Pollard: Bellaire is unique, as is its zoning code and comprehensive plan. I look forward to our upcoming efforts to amend the comprehensive plan to include a new section on drainage and flooding issues. We must continue to preserve the residential character of our city while also welcoming businesses.

Lewis: Bellaire is zoned to protect the citizens: both residents and local businesses.
* The purpose of zoning is to lessen congestion, protect access to air and light, lessen traffic, restrict the size of buildings and promote safety. In recent years, discussion has been about raising the tax base and redesigning the city.
* Changes in zoning must follow the comprehensive plan, per state law. The comprehensive plan is scheduled to be revisited in 2020, and it should be revised on a block-by-block basis to make sure we don’t put auto service or tall buildings where we really don’t want them.

How would you approach balancing the city's budget amid state limits on property tax increases?

Pollard: The budgeting process should focus not just on the upcoming fiscal year 2020, but also the years beyond. It's all about the levels of service our residents demand/expect/want while at the same time keeping our reserve levels healthy, both for continued financial stability in the future and to protect our superior bond rating. That said, it's absolutely critical that we get input from all residents about what you want to see in the budget and what you believe our residents can do without so that we can do the hard work of setting priorities.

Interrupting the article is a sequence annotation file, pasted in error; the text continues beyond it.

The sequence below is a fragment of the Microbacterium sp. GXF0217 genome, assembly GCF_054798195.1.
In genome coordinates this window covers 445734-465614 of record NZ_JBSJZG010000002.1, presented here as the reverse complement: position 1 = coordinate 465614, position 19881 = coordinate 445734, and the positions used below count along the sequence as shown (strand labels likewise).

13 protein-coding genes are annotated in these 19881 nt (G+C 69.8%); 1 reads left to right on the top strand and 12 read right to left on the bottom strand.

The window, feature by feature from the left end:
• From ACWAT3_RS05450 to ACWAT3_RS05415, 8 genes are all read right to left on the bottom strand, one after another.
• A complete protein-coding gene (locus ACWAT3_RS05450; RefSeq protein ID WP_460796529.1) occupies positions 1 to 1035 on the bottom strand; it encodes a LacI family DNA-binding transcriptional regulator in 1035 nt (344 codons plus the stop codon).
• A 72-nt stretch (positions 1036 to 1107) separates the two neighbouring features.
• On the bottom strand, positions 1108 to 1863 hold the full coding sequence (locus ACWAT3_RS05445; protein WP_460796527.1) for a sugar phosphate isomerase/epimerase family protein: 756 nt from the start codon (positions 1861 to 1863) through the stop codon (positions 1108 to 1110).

Lewis: I believe that the city has a spending problem, not a revenue problem.
* Council seems proud that they haven’t raised taxes to the maximum every year, but they shouldn’t have to raise them at all. They can cut spending instead.
* There are 65 council priorities in the FY 2020 Budget Story presentation (July 15). A list that long is a wish list, not a priorities list, and they should be ranked according to their importance. Otherwise, the council won’t trim anything because they are told each line item was their priority.



I-59 highway
Southbound lanes on Loop 610, I-69 to have nightly closures until Friday

Two southbound outside lanes from Westheimer Road down to the Fournace Place ramp on Loop 610 will be closed 9 p.m. to 5 a.m. beginning tonight until Friday, according to the Texas Department of Transportation.

Pier 1 stores closing
Amid nationwide closures, local Pier 1 stores to shut down

Pier 1 Imports stores in Meyerland and Rice Village will be closing their doors, though a store in River Oaks will remain open.

New studio aims to bring the fun in coding for kids

A fully interactive coding studio is bringing its high-tech features to The Galleria in June.